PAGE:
Major Ceremony continues with thought-out interpretation; varia
Majo Cereony "Ftiynes with tion in mood and vocal inflection
Session IV of "Fertility and Fain- was not always textually appro-
ily Planning, A World View." Sir piate. She exclaimed, for example
Colville Deverell will speak on "You have killed all feeling in me"
"Public Programs for Family Plan-, with great gusto.
ning" in the Rackham Lecture Curt Dawson, as Borkman's son
Hall at 9 a.m. Session V of the Erhart, who only wishes to escape
series presents C. Chandrasekaran, the shadow of his father's sins and
Ph.D. speaking on "Fertility Plan- the sting of his mother's embrace,
ning in the Delevoping World dur- alone indicated levels of bottled-up
ing the Next Decade" at 2 p.m. in emotion.I
Rackham Lecture Hall. As John Gabriel, Eric Beriy
7 and 9:05 p.m.-Cinema Guild blended Victorian vanity with
presents Clyde Bruckma-n's "The visionary zeal to create a memor-
Man on the Flying Trapeze" in the able dramatic role. As the voice of
Architecture Aud. Ibsen's own ambivalence, he fully
8 p.m.-The Gilbert and Sul- conveyed the importance and
livan Society presents the operetta meaning of "I'm a man: I'm so
"The Mikado" in the Lydia Men- totally certain, yet have such#
delssohn Theatre. doubts."
7 and 9:05 p.m.-Cinema Guild Although Borkman dies of "an
presents Elia Kazan's "On the icy hand around his heart" for
Waterfront" in the Architecture having perjured the emotions of
Aud. others, the strange fervency of
8:34 p.m.--The School of Music his visions makes him an inescape-
will present the concert: "Bando- ably appealing hero-victim and
rama" by the Symphony Band, the suggests the tragic loss.
Jazz Band with guest solist Carl---- -
(Doc) Severinsen, trumpet, in Hill
Aud. Dis t rm" t
Roadshow Engagement I
SPECIAL POPULAR PRICES
PEACE YOURSELF SPECIAL SCHEDULED PERFORMANCES
TOGETHER 4W SHOWS

-Dail-Meicel Flderg
THE MAJESTIC COSMIC DUCK rehearses in the Markley snack bar. The newly-formed, all-
freshman jug band had its preview appearance last weekend at Smitty's.
lDuch': 6 Freshmen and a ug

By MARCY ABRAMSON
and STUART GANNES
The Magestic Cosmic Duck.
Emerging from the depths of
the Markley Hall snack bar, six
freshmen, a cello, assorted guitars,
a banjo, kazoos, harmonicas, a
violin, a washtub bass, a wash-
board, an A&P cider jug and "par-
aphernalia" formed the Duck, a
jug band which made its debut
last weekend at Smitty's in South
Quad.

The Duck specializes in what it
calls "really old rusty songs," like
"Baby Your Mother Like She
Babied You," "Mama, Don't Give
All the Lard Away" and "Fascin-
ating Lady."
"We steal them from jug bands,
from blue grass music, from tra-
ditional music, from regular
bands . . . A lot of them were pop-
ular in the Twenties," Garber,
explained.
Guitarist Dave Rubinow is re-

tinued. "Dick we found by put-
ting an ad up for a singing wash-
board player. When he sang
'Ukelele Lady,' we fell in love with
him. And now," Garber exclaimed
with sentimental joy, "'Ukelele
Lady' is our very best song. Sup-
posedly."
Kupelian, a friend of Wayman's,
is the most recent addition to the
group.
Zanolli's washboard bass pro-
vides the pulse of the Duck. "The

The Duck's preview appearance: ported to be composing some ori-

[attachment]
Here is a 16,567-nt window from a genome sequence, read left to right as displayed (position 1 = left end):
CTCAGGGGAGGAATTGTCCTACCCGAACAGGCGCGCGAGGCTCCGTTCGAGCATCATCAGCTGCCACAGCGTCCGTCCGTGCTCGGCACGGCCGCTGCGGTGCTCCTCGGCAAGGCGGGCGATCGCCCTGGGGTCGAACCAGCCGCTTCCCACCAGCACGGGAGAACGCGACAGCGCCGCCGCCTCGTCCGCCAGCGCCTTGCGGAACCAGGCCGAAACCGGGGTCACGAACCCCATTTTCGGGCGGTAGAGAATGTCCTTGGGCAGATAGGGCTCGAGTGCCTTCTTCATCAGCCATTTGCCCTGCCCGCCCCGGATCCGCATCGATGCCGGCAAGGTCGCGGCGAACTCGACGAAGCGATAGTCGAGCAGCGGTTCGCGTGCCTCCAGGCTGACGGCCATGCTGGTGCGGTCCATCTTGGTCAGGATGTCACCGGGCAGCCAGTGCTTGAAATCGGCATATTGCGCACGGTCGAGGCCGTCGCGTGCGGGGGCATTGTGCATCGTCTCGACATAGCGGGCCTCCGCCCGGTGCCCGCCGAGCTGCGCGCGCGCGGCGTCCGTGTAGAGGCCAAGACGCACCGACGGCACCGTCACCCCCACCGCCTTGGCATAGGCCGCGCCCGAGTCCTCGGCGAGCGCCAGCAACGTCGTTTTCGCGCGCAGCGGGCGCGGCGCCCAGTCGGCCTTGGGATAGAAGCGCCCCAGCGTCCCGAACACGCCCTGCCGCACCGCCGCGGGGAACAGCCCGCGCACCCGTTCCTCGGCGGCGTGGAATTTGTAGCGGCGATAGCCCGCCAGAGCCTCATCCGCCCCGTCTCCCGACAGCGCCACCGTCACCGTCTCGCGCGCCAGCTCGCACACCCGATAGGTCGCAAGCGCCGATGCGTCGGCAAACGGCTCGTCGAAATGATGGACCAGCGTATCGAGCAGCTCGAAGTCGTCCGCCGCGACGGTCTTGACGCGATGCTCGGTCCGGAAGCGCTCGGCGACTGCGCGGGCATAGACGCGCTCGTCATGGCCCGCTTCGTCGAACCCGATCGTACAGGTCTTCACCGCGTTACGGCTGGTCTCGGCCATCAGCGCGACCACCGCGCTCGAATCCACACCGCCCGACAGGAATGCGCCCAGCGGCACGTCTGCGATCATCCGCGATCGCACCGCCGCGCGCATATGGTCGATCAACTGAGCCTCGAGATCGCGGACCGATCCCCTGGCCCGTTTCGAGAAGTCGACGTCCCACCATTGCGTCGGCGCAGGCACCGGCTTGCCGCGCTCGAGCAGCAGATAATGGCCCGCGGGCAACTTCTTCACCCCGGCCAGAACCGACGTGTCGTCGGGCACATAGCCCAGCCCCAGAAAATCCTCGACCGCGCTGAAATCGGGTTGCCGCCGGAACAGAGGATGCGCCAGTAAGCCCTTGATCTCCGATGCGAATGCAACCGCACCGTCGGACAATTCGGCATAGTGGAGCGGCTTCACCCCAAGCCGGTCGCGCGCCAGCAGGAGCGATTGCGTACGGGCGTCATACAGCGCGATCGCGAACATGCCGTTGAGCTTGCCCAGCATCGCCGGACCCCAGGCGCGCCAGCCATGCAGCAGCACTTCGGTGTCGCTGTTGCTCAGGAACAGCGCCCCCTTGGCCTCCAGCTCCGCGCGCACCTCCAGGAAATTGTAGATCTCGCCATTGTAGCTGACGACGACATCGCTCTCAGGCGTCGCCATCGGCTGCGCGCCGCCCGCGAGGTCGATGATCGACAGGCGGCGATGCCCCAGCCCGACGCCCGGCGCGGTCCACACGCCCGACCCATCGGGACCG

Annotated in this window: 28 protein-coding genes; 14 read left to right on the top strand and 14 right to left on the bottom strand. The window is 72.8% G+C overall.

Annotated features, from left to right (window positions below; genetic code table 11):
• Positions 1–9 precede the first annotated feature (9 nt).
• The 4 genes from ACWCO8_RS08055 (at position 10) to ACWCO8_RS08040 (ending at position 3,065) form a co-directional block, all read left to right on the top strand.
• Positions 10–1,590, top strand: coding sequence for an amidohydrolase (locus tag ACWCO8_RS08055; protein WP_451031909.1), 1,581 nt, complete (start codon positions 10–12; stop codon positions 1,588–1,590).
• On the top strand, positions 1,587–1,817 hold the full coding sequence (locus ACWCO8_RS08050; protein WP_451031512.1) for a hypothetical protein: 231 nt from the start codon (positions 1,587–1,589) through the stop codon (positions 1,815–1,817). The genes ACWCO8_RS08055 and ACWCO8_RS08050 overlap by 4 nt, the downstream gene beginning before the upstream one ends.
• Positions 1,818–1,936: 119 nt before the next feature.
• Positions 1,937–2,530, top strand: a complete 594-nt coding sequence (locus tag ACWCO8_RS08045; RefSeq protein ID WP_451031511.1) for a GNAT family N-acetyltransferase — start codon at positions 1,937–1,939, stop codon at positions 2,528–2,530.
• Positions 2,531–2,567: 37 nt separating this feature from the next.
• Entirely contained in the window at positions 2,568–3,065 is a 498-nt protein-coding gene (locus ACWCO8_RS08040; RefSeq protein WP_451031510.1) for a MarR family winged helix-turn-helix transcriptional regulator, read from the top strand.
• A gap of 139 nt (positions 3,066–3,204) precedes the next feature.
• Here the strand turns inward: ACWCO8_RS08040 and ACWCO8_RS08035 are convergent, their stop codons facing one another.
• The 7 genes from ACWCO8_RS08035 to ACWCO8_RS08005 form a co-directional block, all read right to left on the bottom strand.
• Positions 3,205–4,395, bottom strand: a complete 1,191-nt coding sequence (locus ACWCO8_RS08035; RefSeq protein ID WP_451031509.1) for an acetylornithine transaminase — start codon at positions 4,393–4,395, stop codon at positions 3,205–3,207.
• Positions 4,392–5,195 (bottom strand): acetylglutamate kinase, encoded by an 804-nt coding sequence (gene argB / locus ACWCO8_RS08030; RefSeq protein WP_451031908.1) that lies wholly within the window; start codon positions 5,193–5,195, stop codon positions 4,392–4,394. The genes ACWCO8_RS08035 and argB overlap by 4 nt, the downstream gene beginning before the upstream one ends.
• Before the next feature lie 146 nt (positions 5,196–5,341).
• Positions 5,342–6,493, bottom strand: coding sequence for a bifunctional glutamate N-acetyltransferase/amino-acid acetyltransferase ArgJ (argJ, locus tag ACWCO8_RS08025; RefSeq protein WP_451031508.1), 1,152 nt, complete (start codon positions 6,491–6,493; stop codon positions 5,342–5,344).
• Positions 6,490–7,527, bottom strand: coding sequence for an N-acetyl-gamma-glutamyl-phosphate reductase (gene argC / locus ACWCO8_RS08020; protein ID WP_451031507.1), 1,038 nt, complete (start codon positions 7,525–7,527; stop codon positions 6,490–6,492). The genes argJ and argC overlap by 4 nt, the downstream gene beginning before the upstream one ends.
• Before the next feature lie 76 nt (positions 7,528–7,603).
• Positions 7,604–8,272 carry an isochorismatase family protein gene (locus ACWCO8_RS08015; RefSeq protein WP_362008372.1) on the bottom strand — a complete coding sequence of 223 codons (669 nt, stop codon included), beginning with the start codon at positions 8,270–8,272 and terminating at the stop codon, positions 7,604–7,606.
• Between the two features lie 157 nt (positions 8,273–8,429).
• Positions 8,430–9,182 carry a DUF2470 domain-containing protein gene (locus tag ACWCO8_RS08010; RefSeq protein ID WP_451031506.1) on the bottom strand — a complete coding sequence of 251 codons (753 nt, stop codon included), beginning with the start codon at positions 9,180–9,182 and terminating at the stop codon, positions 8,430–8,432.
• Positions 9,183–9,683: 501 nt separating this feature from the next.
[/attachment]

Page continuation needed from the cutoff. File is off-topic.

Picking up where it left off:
at Sinitty's was so successful that ginals for the Duck, but refused
they -will return in January as to commit himself to any des-
lead attraction. cription of his efforts.
Currently the Duck is qt the Other members of the group
Markley snack bar, where it are Dave Kupelian, violinist and
practices twice a week, collecting "most expressive face," Dick

instrument is built on a number

i

a large impromptu audience and
usurping the pool tables for its
assorted equipment.
The Duck was organized under
the more or less haphazard lead-
ership of Bruce "Gunzo" Garber
and Chip Zanolli, who played
together in a jug band last year
in Detroit.
Garber said, "The band takes
its name from my favorite pinup
- a , naked duck. Actually, the
Phantom Rabbit calls the pinup
the Magestic Cosmic Duck, but
I liked the name so much that I
gave it to the group. Some of them
don't like it, but it's painted on
the banjo already."

Wayman, the washboard expert,
and Barbara Wiener, cellist, chief
of paraphenalia and resident fe-
male.
Garber, Rubinow, Zanolli, Way-
man and Miss Wiener all sing.
Zanolli plays the jug, and Kupe-
lian grimaces when he isn't play-
ing the violin.
Zanolli and Garber acquired;
Rubinow after they heard that
"he had a lot of guitars" and re-
cruited him for the group. "Even
though he didn't have that many
guitars." Garber added.
" I picked up Barb in the
dinner line and then found out
she played the cello," Garber con-

3 deluxe washtub, and was entire-
ly handmade by a native of De-
troit - me," Zanolli said.
The Duck's current repertoire
also includes a rollicking "Shruc-
kin' Mama," "The San Francisco
Bay Blues," "Wild About My
Lovin,' " and "Jug. Band Music."
The percussion accompaniment to
"Mobile Line" fills it with real
motion. And then of course there
is the indescribable harmony, in
"Ukelele Lady."
The Duck is now concentra-
ting on developing its range of
selections and "maybe finding a
part-time mandolin player."
Phone 482-2056
Endance Ox. CARPENTER ROAD
OPEN 6:30 P.M.
FREE HEATERS

ENDING THURSDAY
SUPEBI OITIE3
WVADM in JAMES CLAVELL'S
s fmMOVINGit1IM
JL ala
"Tarming of the Shrew" Shows at 1, 3, 5, 7, 9.10
GOF THE SHREW' I
'TAMINGFR I DA

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Chiller of
'ME the year!
DHEA

Join the Peace Corps

Nov. 13-17

3524 SA

Phone 763-3189

Come Hear
DR. BENJAMIN SPOCH
sponsored by
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Fri., Nov. 17th 7:45 Ph
Ann Arbor High Auditoriu